|Posted by Author on June 19, 2014 at 7:35 PM|
Image: Alleys of Seattle
Take a moment to glance at the photograph above. It is easy to see both character and age in these materials, but while it is pretty clear that this is a time-worn pavement, it might take a bit longer to realize that these are not stone cobbles.
Across countries and centuries, stone, brick, or poured concretes are the mainstay choices for exterior, at-grade pavements such as roadways, sidewalks, and paved patios. But one quirky exception -- wood paving -- should be noted for its unique merits.
Images: ForgottenChicago and Slvrmn
Examples of wooden pavement are rare, but they still can be found scattered around the globe. One historical example can be found in mid-nineteenth century Chicago, where wood pavers were installed as significant upgrade to Chicago's existing dirt roads. Using the Nicolson Paving System, many of the city's roads were covered in wood blocks to make them cleaner, safer, and still relatively quiet for carriage traffic. It seems apparent that at that time, issues of availability were a deciding factor in the selection of wood, which Chicago's civil engineer explained when he said, "Wooden pavement(s)…have great advantages in a city, where suitable stone was scarce, where lumber was the great staple of the market."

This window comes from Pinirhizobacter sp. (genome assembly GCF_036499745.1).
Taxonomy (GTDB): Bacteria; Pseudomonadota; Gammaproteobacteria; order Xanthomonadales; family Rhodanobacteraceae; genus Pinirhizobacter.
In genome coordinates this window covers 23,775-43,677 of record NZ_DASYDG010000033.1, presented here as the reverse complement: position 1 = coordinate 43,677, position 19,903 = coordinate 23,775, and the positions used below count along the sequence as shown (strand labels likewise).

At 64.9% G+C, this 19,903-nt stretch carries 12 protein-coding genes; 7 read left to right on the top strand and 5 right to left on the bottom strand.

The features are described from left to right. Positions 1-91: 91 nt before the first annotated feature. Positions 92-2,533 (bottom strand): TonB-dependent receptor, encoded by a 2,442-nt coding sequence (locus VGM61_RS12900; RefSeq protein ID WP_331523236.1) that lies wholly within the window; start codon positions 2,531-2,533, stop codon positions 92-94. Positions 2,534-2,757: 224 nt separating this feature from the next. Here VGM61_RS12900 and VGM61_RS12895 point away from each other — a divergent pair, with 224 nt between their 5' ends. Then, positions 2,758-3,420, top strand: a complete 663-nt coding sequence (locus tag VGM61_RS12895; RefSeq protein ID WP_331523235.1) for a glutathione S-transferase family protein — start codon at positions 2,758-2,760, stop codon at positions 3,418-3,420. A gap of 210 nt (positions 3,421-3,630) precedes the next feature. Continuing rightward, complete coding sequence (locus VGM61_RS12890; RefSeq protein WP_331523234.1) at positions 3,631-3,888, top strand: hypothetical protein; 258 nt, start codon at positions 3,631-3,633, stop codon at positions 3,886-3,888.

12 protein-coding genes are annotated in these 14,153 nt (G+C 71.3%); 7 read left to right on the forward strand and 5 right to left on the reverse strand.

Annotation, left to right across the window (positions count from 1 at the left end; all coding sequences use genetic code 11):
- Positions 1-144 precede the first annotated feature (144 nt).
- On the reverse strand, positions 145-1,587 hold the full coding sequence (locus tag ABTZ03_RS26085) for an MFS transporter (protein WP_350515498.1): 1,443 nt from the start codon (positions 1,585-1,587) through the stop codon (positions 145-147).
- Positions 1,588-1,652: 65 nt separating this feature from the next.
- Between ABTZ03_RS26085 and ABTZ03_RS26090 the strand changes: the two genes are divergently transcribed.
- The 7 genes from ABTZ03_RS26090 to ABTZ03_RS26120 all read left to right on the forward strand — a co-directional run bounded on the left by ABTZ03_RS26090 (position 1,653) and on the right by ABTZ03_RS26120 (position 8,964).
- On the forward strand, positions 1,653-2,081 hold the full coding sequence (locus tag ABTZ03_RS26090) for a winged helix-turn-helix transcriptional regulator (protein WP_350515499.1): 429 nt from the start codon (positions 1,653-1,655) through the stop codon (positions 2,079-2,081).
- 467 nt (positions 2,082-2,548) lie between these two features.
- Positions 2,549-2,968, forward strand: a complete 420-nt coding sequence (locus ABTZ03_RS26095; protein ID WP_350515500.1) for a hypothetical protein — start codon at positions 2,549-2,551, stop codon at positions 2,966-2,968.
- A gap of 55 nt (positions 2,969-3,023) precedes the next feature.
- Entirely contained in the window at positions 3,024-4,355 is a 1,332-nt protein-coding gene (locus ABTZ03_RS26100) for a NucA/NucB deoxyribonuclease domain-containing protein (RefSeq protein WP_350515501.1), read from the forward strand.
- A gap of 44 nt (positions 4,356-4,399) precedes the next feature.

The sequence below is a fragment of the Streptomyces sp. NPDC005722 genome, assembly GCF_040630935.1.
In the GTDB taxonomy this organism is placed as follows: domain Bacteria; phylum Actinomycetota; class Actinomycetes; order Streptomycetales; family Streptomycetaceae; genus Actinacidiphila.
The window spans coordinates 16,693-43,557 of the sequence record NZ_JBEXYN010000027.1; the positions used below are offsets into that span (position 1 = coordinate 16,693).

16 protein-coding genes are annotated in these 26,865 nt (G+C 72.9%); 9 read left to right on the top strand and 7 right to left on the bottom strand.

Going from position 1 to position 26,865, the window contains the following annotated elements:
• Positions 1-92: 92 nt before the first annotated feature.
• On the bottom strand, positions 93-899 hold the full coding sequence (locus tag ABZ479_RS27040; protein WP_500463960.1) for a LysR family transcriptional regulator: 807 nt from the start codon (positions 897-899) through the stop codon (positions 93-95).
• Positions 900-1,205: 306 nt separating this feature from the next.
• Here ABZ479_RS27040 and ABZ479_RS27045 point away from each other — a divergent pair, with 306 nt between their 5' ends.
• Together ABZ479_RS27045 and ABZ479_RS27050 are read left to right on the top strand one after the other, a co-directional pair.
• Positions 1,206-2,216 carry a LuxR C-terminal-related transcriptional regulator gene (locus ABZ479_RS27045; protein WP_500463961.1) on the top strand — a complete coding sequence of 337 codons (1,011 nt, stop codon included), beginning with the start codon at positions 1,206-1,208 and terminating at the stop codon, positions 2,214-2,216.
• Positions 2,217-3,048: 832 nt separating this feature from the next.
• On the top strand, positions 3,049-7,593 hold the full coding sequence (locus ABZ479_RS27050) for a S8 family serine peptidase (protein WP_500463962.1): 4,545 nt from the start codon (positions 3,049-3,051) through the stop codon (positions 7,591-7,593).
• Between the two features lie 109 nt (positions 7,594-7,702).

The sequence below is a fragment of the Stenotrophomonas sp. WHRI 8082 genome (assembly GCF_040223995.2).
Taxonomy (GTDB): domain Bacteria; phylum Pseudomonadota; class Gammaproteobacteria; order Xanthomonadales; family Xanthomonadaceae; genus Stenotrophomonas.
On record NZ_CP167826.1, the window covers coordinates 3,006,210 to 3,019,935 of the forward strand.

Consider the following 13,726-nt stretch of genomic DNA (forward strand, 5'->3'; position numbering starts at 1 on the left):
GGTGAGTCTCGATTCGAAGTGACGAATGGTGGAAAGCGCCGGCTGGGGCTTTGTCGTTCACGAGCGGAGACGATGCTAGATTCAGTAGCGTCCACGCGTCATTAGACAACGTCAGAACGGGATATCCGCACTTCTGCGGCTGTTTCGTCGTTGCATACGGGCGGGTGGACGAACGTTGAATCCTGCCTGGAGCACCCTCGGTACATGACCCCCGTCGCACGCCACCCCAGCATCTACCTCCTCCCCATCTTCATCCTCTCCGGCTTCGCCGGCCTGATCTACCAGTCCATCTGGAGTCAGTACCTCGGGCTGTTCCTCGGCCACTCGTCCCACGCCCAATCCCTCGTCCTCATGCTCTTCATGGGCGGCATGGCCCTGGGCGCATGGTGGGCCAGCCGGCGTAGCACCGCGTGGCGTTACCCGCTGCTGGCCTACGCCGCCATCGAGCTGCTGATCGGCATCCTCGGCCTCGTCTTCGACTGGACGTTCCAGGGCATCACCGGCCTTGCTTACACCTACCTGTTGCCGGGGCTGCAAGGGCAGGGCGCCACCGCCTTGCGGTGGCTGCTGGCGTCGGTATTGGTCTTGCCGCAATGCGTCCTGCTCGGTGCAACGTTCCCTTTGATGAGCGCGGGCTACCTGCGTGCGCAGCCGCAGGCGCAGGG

Common sense tells you that for any of its advantages, wood has significant drawbacks as a pavement material. Lacking the hardness and durability of masonry materials, wood is certainly more prone to degradation from wheel, hoof, and foot traffic, and it is obviously quicker to rot. In Chicago, Nicolson slowed rotting through the application of creosote, which you probably know as the tar-like substance that seeps out of railroad ties and telephone poles this time of year.
Images: Emily Long, Ryan Wilson, and Nancy Regan
A recent project has rehabilitated one of Chicago's last remaining stretches of wooden paving. Wooden Alley, listed on the National Register of Historic Places, was restored, and by selecting naturally dense and durable black locust timber, the use of toxic creosote was avoided.
Images: J. McConnell, Gabrielle Marks, and Brigitte Reiser
If you are seeking a paving material for a garden terrace, patio, or pathway, do not be too quick to dismiss wooden paving as an option. Depending on the needs of the outdoor feature, wood blocks might be a perfect material choice. It is lightweight, affordable, easy to install, and has the hidden advantage of developing a rich,
aged patina much more quickly than stone or brick.